If you can install it and have it work by default, then there is no reason for the user to bother reading the manual, so they won't learn that it needs to be specially configured to be secure. If the default is secure but not particularly useful, then the user needs to explicitly adjust the setting that makes it insecure, and in so doing needs to read the documentation explaining that this will make it insecure and how to mitigate it.

  • by Anonymous Coward on Saturday August 07, 2010 @08:44AM (#33172808)

    Web 2.0 is an interesting phenomenon. In many ways, it's nothing but embracing ignorance, bad ideas, the worst possible way of doing things, and the stupidest people (both users and developers!) around.

    First, let's ignore how Web 2.0 sites cater to the stupidest users, and because of this are willing to abuse private data given to them by their users. That's a whole different story. Let's just focus on the technology here.

    The first thing we see is that the use of PHP is prevalent among Web 2.0 sites. If there's one thing that PHP is "good" for, it is quickly developing poorly-performing and insecure web applications, written by programmers with a minimum of technical knowledge. That's why it has blossomed, so to speak, among the Web 2.0 development community. It caters well to their dislike of quality and their lack of technical knowledge. In many cases, the developers are too ignorant to know that there are better options out there, let alone identify the flaws and problems with their own code.

    The second thing we see is a lack of knowledge about data storage and scalability. This has manifest itself as the rise of the NoSQL movement. NoSQL is all about throwing away decades of accumulated knowledge concerning relational databases, and replacing it with hash tables. It's about embracing ignorance.

    Many of the most popular Web 2.0 sites moved to NoSQL "databases" claiming it was necessary to do so for "scalability reasons", but that's obviously bunk after reading the many articles they publish describing their architectures. We find out that they're clueless about such basic things as indexes, and in some cases even perform joins by pulling ALL of the data back to their PHP code, and manually joining it there.

    Worse yet, these Web 2.0 sites are prone to failure. Twitter's "fail whale" has become widely known, and reddit suffers from frequent downtime, including a lengthy incident just yesterday. What's funniest, however, is that the traffic they face is minuscule compared to the activity that many POS and financial systems, or even "Web 1.0" sites, handle with ease because they're developed by knowledgeable developers who know how to properly use relational databases.

    Given that the Web 2.0 developers thrive on ignorance and doing things as incorrectly as possible, it's no wonder some of their flagship technologies and sites would have such glaring security holes. That's just what's to be expected from people who don't have a fucking clue about what they're doing.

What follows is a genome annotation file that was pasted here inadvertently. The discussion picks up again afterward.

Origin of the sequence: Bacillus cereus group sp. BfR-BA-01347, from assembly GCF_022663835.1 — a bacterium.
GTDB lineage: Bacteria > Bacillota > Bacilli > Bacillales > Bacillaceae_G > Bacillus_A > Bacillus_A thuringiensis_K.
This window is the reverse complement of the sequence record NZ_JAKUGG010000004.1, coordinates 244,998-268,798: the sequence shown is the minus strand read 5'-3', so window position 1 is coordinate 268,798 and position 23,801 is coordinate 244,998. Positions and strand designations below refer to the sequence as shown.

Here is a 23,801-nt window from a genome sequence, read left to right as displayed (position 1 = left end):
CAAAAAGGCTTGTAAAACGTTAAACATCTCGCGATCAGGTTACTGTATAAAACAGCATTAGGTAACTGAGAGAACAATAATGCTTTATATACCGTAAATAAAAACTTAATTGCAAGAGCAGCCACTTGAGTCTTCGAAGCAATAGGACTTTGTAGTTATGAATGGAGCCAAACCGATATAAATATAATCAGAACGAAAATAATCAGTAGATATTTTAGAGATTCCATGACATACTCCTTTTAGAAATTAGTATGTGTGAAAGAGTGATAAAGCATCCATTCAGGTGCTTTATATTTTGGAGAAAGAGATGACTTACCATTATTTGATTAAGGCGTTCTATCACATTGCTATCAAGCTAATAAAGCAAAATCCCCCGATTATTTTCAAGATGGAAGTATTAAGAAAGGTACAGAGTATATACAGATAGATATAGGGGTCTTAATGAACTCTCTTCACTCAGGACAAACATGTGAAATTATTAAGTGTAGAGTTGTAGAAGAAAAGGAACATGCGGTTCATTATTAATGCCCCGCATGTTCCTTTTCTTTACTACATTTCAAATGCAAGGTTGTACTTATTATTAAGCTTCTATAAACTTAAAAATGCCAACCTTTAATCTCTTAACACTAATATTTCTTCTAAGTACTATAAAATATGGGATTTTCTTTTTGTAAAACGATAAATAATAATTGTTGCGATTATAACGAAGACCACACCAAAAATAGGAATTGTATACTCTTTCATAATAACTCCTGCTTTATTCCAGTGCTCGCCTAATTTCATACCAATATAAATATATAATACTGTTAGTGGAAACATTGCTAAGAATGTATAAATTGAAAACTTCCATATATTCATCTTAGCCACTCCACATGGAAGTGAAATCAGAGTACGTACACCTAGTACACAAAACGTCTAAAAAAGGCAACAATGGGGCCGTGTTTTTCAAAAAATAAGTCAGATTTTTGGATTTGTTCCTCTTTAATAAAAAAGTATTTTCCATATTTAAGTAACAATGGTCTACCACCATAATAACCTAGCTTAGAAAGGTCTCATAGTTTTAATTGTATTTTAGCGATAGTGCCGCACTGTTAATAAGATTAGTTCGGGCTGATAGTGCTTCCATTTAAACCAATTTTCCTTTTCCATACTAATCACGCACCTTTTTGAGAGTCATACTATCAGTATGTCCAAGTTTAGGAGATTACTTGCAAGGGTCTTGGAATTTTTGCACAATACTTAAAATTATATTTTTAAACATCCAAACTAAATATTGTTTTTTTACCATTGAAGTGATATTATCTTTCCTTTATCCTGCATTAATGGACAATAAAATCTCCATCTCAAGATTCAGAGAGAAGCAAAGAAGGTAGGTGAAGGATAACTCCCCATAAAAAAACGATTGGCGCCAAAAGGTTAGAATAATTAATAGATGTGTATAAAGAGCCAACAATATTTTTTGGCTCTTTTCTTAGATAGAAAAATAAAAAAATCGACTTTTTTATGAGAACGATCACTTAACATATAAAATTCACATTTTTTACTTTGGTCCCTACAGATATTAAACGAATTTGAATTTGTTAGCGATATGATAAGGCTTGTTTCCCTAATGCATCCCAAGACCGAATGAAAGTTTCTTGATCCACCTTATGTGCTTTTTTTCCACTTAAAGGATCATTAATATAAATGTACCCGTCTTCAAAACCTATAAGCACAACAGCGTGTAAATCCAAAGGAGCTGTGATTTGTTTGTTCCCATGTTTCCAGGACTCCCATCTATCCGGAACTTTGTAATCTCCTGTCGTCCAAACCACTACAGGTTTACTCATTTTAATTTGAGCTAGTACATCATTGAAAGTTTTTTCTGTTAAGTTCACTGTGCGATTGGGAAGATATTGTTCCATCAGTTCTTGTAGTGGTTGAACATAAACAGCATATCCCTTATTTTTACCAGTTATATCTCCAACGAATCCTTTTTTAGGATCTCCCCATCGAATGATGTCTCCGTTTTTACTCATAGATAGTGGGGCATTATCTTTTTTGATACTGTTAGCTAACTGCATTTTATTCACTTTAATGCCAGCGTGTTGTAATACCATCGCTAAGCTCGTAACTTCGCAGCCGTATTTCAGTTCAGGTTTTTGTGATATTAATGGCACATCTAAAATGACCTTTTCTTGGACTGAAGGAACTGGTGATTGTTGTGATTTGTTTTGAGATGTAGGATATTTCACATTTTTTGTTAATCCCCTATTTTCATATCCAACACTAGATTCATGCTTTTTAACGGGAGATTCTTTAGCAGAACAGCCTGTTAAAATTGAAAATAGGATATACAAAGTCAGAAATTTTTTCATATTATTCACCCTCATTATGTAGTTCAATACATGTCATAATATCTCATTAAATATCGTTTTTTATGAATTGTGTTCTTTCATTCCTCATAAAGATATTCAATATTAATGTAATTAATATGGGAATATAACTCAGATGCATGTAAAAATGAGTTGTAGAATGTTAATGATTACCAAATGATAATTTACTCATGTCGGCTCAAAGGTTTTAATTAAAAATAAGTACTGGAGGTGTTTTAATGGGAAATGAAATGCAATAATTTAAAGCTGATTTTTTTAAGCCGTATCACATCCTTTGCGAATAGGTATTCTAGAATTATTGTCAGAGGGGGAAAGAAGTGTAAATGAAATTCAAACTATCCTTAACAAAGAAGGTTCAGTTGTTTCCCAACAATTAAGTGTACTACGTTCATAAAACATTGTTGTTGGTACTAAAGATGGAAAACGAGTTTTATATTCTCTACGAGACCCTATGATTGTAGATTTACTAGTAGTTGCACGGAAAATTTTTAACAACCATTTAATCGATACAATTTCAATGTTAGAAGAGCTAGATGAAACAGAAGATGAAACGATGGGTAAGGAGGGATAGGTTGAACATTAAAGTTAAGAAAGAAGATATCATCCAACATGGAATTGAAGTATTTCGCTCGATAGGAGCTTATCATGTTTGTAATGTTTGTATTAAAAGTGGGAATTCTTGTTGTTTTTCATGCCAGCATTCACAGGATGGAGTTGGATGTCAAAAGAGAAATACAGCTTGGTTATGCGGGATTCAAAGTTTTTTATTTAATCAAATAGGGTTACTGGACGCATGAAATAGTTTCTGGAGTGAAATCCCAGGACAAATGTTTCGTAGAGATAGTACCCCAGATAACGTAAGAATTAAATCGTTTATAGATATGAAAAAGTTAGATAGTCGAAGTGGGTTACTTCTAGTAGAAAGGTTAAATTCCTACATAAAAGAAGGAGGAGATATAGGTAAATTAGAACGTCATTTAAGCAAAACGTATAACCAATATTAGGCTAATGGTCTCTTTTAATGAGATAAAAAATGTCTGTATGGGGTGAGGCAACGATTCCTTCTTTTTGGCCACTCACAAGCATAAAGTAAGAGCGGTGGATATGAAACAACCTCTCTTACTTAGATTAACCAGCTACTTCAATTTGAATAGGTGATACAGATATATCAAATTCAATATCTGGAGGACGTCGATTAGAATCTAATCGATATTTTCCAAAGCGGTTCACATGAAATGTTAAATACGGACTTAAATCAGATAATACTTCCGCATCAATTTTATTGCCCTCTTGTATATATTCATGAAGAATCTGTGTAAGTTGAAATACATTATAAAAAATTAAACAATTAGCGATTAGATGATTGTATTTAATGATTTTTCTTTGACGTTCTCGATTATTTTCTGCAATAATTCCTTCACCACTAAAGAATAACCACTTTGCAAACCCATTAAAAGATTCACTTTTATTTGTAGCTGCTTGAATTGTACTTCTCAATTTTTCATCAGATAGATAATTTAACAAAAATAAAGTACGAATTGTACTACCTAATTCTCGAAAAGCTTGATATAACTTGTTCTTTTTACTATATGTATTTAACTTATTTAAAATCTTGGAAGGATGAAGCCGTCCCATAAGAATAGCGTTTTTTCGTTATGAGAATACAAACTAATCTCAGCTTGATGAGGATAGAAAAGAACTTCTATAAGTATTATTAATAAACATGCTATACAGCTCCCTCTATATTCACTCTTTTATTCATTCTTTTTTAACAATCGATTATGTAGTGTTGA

• by Anonymous Coward on Saturday August 07, 2010 @08:45AM (#33172810)
    Disclaimer: I don't run a public site or run memcache.

    From the description (and the memcache "NewConfigurinServer" instruction excerpts) that have been posted here, it looks like memcache is a knife in a box that says "do not handle by blade" on the outside. It comes sharp, but there's a warning. If you're smart, you either know not to wrap your fingers around the blade, or you read the warning and you learn that you shouldn't hold it that way. If you're dumb, you ignore the warning and reach into the box, and wrap your (remaining) fingers around what you find most convenient. I suppose they could also blunt the knife and force you to sharpen it first, but I can only have so much sympathy for those who ignore warnings and cry later when it is harder to play piano.

    In the case of a big public site, if you're a professional that gets paid to set these things up, knowing what should be on the inside of the firewall and what should be on the outside of the firewall has to be job 1, and Rule #1 that goes with that should be "it goes on the inside." Rule #2 should be "see Rule #1." Rule #3 is, "are you absolutely, positively, stake your reputation, your job, you life on it sure it needs to be exposed to the outside? Still, unless the site fails to operate, see Rule #1." Rules 1 & 2 are also a good for setting up a home network, too.

  • by Anonymous Coward on Saturday August 07, 2010 @09:22AM (#33172938)

    Yeah, if it was a web developer, they'd notice and would then think, "Shit, I wish PostgreSQL was like that. It's such a pain in the ass having to give it a username and password."

  • by apoc.famine (621563) <apoc.famine@noSPaM.gmail.com> on Saturday August 07, 2010 @11:43AM (#33173788) Homepage Journal
    That's like saying knives should be designed to be dull, because users are idiots, and will cut themselves.

    It's not in any way the programmer's responsibility to hold the hands of idiots so they don't hurt themselves. The people who wrote this wrote a solid programs, and IN THE DOCS noted that if you set this up like this, you were an idiot.

    Come on... we have far too much nanny-state as it is. My coffee has a warning on it that it's hot, my keyboard has a warning on it about RSI, my girlfriends hair straightener has a warning on it that it can burn you because it's hot....do we really need to extend this to software?